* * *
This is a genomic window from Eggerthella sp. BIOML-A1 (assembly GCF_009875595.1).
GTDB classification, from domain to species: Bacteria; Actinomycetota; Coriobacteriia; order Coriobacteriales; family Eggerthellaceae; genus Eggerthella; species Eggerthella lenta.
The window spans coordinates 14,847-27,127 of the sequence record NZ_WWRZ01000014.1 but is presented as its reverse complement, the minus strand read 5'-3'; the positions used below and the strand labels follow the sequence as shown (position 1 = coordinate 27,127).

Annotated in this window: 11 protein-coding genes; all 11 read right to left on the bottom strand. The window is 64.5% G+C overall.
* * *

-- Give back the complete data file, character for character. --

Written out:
This is a genomic window from Eggerthella sp. BIOML-A1 (assembly GCF_009875595.1).
GTDB classification, from domain to species: Bacteria; Actinomycetota; Coriobacteriia; order Coriobacteriales; family Eggerthellaceae; genus Eggerthella; species Eggerthella lenta.
The window spans coordinates 14,847-27,127 of the sequence record NZ_WWRZ01000014.1 but is presented as its reverse complement, the minus strand read 5'-3'; the positions used below and the strand labels follow the sequence as shown (position 1 = coordinate 27,127).

Annotated in this window: 11 protein-coding genes; all 11 read right to left on the bottom strand. The window is 64.5% G+C overall.